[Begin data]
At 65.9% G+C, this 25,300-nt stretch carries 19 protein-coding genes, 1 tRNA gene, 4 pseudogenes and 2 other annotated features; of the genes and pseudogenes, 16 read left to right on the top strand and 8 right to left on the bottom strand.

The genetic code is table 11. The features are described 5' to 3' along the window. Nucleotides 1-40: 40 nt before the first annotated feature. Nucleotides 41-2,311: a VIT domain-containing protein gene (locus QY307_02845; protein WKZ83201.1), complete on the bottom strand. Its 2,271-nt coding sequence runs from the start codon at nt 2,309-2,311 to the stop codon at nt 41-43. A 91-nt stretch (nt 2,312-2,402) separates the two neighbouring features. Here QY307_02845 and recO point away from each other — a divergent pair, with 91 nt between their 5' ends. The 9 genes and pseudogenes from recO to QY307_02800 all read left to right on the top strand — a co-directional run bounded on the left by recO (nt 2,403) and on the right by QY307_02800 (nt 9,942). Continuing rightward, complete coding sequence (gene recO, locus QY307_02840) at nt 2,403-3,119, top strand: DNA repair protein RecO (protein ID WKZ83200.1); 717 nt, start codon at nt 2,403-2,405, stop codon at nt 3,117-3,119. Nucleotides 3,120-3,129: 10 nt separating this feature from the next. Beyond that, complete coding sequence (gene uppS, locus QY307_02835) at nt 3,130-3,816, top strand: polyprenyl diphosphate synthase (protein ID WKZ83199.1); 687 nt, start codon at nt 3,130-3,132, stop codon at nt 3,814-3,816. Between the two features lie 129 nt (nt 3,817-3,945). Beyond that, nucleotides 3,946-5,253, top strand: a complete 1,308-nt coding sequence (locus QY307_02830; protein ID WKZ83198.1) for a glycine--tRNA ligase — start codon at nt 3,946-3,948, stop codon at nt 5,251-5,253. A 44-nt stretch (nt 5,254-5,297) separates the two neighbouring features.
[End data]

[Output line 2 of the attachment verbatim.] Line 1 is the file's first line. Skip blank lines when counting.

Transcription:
The genetic code is table 11. The features are described 5' to 3' along the window. Nucleotides 1-40: 40 nt before the first annotated feature. Nucleotides 41-2,311: a VIT domain-containing protein gene (locus QY307_02845; protein WKZ83201.1), complete on the bottom strand. Its 2,271-nt coding sequence runs from the start codon at nt 2,309-2,311 to the stop codon at nt 41-43. A 91-nt stretch (nt 2,312-2,402) separates the two neighbouring features. Here QY307_02845 and recO point away from each other — a divergent pair, with 91 nt between their 5' ends. The 9 genes and pseudogenes from recO to QY307_02800 all read left to right on the top strand — a co-directional run bounded on the left by recO (nt 2,403) and on the right by QY307_02800 (nt 9,942). Continuing rightward, complete coding sequence (gene recO, locus QY307_02840) at nt 2,403-3,119, top strand: DNA repair protein RecO (protein ID WKZ83200.1); 717 nt, start codon at nt 2,403-2,405, stop codon at nt 3,117-3,119. Nucleotides 3,120-3,129: 10 nt separating this feature from the next. Beyond that, complete coding sequence (gene uppS, locus QY307_02835) at nt 3,130-3,816, top strand: polyprenyl diphosphate synthase (protein ID WKZ83199.1); 687 nt, start codon at nt 3,130-3,132, stop codon at nt 3,814-3,816. Between the two features lie 129 nt (nt 3,817-3,945). Beyond that, nucleotides 3,946-5,253, top strand: a complete 1,308-nt coding sequence (locus QY307_02830; protein ID WKZ83198.1) for a glycine--tRNA ligase — start codon at nt 3,946-3,948, stop codon at nt 5,251-5,253. A 44-nt stretch (nt 5,254-5,297) separates the two neighbouring features.